Frequently Asked Questions
Here are a few common questions people have about Fire Department Operations.
IS IT POSSIBLE TO OBTAIN A COPY OF THE FIRE REPORT?
In most localities, a fire report is a public document and is available at the Fire Department Bureau of Fire Prevention, or the Fire Marshals office. There is a $5.00 processing fee for fire reports. To request one, – Please contact Belvidere Fire Administration, 123 S. State St., Belvidere, IL – PH: 815-544-2242
HOW DO I GET A TOUR OF THE FIRE STATION?
We recommend that you either call 815-544-2242 or email a request to email@example.com to schedule a time for a tour. Of course, the public is always welcome to stop by and see us at any time. Remember, even when tours are scheduled the tour is subject to the station receiving an alarm and having to leave.
WHY ARE WINDOWS BROKEN OR HOLES CUT IN THE ROOF?
As a fire burns, it moves upward and outward. Breaking the windows and /or cutting holes in the roof (called ventilation) stops the damaging outward movement and enables fire fighters to fight the fire more efficiently, resulting in less damage to structure in the long run.
WHY DOES THE FIRE DEPARTMENT RESPOND TO MEDICAL EMERGENCIES WHEN THERE IS NO FIRE?
Many departments train fire fighters in emergency medicine. this allows faster response to an emergency, better use of personnel, and most importantly, expeditious care to patients. This allows the nearest engine to quickly respond to a medical emergency.
WHY ARE HOLES CUT IN WALLS?
This is done so the Fire Department is absolutely sure the fire is completely out, and that there is no fire inside the walls or other hidden places.
SOMETIMES I SEE A firefighter AT THE GROCERY STORE. WHO IS PAYING FOR ALL THAT FOOD AND WHAT IF A FIRE OCCURS WHILE HE'S IN THE STORE?
While on duty the firefighters are always in radio contact with both the station and the dispatcher. That firefighter will respond to the scene of the emergency and join the crew he is stationed with. To answer the first part of the question, the firefighters pay for their own food. Normally the firefighters pool their money together at the beginning of the shift, plan their menu for the day and one of them does the shopping. The firefighters do their own cooking, and some of them are quite good. In fact, one of our firefighters won a firefighters recipe contest in the Chicago Tribune newspaper.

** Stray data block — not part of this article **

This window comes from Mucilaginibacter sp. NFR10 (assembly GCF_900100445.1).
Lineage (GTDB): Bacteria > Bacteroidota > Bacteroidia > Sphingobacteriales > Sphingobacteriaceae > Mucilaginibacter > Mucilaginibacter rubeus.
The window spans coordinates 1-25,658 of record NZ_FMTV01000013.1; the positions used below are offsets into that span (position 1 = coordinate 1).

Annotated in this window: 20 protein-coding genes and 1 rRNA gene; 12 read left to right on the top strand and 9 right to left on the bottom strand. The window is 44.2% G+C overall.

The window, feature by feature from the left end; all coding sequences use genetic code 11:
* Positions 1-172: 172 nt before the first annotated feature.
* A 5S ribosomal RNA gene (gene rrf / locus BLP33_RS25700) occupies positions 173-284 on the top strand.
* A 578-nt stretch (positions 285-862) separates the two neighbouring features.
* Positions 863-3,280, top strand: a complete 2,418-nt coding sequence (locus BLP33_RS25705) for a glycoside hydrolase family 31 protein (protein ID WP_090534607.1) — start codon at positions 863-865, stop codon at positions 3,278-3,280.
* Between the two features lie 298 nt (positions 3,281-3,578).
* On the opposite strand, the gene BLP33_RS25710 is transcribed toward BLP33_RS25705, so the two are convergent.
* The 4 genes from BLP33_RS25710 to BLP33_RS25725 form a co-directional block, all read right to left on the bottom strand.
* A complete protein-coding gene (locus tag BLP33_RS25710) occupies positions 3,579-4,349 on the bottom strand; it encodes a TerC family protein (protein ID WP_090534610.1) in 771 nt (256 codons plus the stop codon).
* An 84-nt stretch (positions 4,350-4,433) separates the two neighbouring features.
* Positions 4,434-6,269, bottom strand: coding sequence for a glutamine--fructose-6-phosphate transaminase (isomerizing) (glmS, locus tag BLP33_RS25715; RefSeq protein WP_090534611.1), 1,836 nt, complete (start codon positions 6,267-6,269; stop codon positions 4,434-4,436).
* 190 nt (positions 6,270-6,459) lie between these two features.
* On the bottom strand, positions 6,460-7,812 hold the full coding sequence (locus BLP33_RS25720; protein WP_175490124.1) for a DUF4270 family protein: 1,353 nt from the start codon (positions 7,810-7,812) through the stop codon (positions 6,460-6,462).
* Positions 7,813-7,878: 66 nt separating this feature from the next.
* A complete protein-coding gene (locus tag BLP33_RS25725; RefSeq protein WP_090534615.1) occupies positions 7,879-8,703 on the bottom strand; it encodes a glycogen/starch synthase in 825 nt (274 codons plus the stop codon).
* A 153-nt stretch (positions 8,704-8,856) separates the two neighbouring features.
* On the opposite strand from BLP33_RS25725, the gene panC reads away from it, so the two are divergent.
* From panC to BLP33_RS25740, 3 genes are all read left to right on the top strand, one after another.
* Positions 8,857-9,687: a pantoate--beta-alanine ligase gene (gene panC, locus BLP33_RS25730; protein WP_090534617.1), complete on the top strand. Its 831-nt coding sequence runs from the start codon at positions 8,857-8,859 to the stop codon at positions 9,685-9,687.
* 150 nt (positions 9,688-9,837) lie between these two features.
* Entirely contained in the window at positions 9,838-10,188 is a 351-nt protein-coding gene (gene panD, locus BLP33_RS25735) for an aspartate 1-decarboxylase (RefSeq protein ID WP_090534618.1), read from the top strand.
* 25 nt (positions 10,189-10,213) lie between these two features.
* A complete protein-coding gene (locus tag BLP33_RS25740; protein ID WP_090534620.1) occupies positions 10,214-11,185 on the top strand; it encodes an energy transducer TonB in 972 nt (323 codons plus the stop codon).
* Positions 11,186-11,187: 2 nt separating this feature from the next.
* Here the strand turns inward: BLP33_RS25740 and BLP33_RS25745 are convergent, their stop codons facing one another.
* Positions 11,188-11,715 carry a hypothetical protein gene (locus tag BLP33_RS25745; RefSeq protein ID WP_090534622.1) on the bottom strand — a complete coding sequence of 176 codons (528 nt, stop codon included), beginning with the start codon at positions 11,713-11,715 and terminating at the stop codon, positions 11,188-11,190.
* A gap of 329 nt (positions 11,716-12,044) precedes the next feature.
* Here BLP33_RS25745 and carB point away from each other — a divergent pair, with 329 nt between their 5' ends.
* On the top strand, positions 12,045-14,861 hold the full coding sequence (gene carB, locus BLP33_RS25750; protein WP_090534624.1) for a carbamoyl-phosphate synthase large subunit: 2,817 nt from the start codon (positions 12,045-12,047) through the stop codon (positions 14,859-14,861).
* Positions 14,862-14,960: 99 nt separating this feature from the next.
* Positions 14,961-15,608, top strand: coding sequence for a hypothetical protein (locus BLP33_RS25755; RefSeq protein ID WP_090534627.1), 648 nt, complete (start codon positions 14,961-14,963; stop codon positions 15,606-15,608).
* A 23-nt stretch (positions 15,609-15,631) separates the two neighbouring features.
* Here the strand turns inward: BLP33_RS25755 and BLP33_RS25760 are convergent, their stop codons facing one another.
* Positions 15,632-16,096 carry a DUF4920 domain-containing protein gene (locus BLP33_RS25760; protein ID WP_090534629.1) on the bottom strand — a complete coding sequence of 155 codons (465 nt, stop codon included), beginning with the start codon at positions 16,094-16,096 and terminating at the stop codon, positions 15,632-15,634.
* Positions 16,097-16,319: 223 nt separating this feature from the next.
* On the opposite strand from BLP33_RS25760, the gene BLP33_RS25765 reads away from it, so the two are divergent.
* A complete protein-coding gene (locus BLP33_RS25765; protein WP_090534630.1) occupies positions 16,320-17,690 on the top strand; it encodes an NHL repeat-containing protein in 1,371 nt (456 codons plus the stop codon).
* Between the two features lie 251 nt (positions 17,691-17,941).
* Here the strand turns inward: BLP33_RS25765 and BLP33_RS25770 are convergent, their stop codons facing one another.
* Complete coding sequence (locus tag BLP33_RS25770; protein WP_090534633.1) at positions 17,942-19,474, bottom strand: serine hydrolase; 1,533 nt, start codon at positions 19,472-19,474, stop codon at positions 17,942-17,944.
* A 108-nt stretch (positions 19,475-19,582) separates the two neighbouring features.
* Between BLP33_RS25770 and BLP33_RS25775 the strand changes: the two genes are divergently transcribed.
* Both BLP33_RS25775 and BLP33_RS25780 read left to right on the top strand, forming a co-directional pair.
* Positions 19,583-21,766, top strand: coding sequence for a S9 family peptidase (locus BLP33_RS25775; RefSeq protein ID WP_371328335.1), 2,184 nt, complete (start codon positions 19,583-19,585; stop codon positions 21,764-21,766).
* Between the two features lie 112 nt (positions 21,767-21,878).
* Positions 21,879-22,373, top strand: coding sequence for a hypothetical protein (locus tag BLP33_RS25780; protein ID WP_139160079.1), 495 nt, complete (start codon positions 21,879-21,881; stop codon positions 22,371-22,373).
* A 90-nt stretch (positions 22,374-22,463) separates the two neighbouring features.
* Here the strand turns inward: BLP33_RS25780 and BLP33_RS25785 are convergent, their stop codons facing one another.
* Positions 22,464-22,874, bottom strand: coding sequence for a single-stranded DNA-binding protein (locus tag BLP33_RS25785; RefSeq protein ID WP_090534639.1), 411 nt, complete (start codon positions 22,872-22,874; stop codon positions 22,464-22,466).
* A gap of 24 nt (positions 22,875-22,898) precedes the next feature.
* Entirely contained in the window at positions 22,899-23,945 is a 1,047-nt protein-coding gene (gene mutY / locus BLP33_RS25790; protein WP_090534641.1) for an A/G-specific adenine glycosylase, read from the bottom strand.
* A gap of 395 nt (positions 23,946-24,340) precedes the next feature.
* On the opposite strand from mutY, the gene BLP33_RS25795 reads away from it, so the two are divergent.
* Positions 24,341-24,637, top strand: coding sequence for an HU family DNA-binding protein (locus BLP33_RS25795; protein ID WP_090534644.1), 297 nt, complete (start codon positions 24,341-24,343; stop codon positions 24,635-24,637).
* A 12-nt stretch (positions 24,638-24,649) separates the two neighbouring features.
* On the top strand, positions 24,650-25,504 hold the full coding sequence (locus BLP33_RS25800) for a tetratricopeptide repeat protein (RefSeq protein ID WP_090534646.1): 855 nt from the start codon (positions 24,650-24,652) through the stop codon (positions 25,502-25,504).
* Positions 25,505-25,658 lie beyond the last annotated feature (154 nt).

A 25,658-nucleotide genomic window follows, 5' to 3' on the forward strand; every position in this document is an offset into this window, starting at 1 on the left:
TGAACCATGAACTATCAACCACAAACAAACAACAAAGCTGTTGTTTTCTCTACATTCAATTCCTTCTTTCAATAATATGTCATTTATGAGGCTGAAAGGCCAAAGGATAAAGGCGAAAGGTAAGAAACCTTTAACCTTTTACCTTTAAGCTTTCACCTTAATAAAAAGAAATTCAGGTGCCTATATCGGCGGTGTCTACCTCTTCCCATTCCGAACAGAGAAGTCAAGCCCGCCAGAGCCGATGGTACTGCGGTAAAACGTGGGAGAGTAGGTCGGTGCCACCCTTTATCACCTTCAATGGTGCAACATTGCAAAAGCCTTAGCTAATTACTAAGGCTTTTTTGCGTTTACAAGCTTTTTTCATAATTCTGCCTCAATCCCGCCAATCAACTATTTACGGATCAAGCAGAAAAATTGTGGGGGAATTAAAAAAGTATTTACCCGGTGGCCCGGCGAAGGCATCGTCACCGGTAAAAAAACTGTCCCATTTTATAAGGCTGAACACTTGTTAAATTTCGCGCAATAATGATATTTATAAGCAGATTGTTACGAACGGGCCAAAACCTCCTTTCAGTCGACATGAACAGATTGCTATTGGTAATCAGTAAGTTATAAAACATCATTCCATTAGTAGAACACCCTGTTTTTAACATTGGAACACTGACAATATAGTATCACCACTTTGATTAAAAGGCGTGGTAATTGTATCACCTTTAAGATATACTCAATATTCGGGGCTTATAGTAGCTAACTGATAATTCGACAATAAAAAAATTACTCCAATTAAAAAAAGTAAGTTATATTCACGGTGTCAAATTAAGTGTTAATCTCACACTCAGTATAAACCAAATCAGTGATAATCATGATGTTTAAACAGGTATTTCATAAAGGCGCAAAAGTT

Juvenile Fire Setters Prevention Program
Dancing flames and colorful glowing embers hold great attraction for many people, young and old. But for some children, that fascination can turn into intentional and repeated fire setting behaviors. There is a growing concern throughout the United States over the number of fires started by young children and adolescents. Nationally, hundreds of lives are lost annually because of fires set by children. In Phoenix, more than $1 million in property is lost each year as a result of children setting fires.
By understanding what circumstances lead children to start fires and by following a few basic fire safety practices, you can reduce the chances of your children starting destructive fires. Curiosity about fire is part of a child’s growth process especially between the ages of 2 and 9. The majority of fires set by young children are set out of curiosity or experimentation. When children are bored and under no supervision, fires may happen. Matches and lighters should be locked up.
Any child can be a potential fire setter. Fire setting behavior in some children is a way of expressing feeling of frustration, unhappiness and need. Punishment, discipline and “scare tactics” will not satisfy a child’s curiosity about fire. The child may be angry over a divorce, a move or other crisis. They may be seeking revenge or using fire to send a message that they desperately need attention.
The Belvidere Fire Department offers families help in dealing with child Fire setters. An interview will be conducted by trained personnel to determine the severity of the fire setting problem. If the situation involves an accidental fire or a fire set out of curiosity, a Youth Fire safety Class is offered to the family at no cost. This class provides information on the proper use of fire as well as fire safety information. When appropriate, a referral can be made to a counselor at no cost.
Fire Safety education for the entire family:
Recognize that your child’s interest and curiosity about fire must be met with information and education.
Teach and practice home fire safety together as a family on a regular basis.
Remove fire hazards and temptation from your home.
Keep matches and lighters locked up.
Help your child feel good about him/herself.
Fire Safety Checklist:
Install and maintain smoke detectors
Develop and practice a home escape plan, with two exits from each room.
In case of a fire, call 9-1-1 from a neighbor’s house.
DO NOT RE-ENTER A BURNING BUILDING
The Belvidere Fire Department can help. Call the Juvenile Fire Setters Prevention Program at 544-2740.